Some of Montana’s best exports are our ideas, and its time we bring a great idea back home. Growing up in Havre I had abundant opportunities to explore some of Montana’s wild rivers. My love of wild spaces was born on trips with the Boy Scouts canoeing the Missouri River, or rafting the Middle Fork of the Flathead River as a child. River experiences shaped my life. As I grew older I sought out rivers for recreation and for work, instilling in me the importance of protection and stewardship.
On May 22, Sen. John Walsh introduced a bill to establish 20 miles of the East Rosebud as a wild and scenic river on public land in the Beartooths. The bill would prevent the construction of dams and major water diversions, preserving water quality and protecting critical habitat. The last time Montana used the Wild and Scenic River Act — a protection crafted 50 years ago by Montana’s own Craighead brothers — occurred in 1976 with the protection of the three forks of Flathead River and the Upper Missouri River Breaks. Clearly, we are long overdue for protection of more of our free-flowing rivers. With hundreds of river miles still eligible for Wild and Scenic River designation across the state, now is the time to show support for maintaining Montana’s iconic healthy streams like the East Rosebud, as well as promoting protection for other rivers like the Gallatin, Stillwater and Boulder.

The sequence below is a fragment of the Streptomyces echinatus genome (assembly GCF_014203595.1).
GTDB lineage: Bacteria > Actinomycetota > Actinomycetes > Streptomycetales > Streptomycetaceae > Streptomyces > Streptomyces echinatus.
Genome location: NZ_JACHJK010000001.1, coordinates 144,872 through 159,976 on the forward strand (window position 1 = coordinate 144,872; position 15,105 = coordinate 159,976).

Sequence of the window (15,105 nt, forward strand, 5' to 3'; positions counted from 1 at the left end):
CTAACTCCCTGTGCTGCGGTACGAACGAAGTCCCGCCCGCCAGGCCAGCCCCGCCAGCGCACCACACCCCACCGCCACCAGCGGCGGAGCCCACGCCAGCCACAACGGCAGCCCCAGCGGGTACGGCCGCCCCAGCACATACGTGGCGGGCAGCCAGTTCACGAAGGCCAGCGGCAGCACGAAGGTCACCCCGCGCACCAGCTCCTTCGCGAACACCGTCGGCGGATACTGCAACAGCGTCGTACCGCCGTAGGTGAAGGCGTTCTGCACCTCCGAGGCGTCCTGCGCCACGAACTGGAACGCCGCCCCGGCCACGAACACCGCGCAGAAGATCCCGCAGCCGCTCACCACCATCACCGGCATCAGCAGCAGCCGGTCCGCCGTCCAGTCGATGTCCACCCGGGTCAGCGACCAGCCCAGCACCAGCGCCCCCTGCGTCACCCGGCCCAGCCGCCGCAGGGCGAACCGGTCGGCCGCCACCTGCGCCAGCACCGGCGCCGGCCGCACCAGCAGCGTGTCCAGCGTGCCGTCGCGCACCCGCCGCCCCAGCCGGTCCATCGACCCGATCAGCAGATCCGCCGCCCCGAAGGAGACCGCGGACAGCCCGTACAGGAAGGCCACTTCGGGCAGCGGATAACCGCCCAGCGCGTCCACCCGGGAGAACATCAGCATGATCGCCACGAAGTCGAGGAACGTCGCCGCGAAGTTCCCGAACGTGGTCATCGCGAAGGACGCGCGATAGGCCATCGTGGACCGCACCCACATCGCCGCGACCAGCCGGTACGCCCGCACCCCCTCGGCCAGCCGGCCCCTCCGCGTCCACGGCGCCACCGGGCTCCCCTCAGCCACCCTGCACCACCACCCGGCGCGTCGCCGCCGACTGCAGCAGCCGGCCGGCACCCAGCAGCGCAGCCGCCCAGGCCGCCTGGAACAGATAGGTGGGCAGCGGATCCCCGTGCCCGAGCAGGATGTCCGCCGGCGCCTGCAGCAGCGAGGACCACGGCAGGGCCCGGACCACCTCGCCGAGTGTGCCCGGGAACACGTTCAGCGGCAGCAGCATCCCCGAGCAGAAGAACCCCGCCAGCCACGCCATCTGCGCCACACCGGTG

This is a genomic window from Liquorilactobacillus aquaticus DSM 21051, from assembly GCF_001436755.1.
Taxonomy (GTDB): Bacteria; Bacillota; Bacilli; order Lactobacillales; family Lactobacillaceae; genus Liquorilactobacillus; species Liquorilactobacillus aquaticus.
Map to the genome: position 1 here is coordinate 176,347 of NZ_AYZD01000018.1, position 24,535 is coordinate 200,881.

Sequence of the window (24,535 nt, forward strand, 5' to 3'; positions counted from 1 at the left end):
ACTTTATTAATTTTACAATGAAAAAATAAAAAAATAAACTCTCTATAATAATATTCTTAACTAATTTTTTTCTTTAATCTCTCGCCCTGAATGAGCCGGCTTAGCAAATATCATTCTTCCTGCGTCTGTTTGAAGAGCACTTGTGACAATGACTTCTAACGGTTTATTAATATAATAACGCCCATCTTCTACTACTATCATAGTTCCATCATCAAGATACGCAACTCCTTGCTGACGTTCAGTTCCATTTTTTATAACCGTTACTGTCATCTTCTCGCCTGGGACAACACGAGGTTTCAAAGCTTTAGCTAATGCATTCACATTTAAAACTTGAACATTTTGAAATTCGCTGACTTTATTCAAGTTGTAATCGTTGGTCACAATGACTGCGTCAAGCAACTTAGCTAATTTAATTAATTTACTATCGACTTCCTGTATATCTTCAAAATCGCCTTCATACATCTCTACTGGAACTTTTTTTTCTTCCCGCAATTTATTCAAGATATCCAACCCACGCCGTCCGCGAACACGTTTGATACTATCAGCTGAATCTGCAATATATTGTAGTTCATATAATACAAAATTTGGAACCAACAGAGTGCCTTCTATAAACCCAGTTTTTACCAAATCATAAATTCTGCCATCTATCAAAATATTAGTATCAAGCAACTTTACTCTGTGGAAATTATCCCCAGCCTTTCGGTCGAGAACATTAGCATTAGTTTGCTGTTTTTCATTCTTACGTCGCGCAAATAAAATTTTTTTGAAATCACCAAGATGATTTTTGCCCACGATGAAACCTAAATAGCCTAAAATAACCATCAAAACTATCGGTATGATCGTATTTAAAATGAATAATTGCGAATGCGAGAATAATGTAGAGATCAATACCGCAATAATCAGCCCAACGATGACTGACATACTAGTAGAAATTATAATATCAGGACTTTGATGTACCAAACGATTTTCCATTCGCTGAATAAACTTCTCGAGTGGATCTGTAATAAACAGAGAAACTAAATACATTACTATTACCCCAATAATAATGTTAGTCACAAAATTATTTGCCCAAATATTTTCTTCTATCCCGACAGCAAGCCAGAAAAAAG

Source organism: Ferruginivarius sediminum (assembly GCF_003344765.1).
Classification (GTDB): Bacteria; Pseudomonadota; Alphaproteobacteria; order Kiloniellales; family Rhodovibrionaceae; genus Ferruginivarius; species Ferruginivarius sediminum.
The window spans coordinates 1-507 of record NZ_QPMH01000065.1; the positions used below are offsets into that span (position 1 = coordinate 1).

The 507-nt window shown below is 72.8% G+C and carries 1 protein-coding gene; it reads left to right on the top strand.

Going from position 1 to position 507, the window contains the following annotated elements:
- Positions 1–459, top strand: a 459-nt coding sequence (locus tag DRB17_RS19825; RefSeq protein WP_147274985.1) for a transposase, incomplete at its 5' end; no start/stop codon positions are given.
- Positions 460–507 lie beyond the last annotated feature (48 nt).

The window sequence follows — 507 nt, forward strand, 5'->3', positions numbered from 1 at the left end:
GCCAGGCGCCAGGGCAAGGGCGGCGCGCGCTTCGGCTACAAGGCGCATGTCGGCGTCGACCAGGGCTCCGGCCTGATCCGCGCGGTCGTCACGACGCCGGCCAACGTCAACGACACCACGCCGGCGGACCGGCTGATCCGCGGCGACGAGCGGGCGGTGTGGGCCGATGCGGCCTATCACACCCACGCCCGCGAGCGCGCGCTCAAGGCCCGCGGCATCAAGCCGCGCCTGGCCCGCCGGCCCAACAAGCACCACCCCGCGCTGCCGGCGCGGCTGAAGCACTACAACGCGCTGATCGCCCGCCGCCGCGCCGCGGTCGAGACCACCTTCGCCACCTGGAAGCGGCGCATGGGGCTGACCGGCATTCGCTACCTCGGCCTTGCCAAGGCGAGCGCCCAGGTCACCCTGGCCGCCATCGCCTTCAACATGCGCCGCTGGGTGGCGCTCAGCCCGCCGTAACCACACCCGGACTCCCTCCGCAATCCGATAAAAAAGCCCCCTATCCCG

We Montanans know how important rivers are to our heritage, to our fish, wildlife and to our agriculture, but wild rivers are also critical to our economy. Recreation brings in $5.8 billion annually, much of that linked to our beautiful rivers. Free-flowing, clean and cold rivers are a Montana legacy. It is time we re-embrace a great Montana idea by supporting the designation of the East Rosebud for future generations of fish, wildlife and Montanans.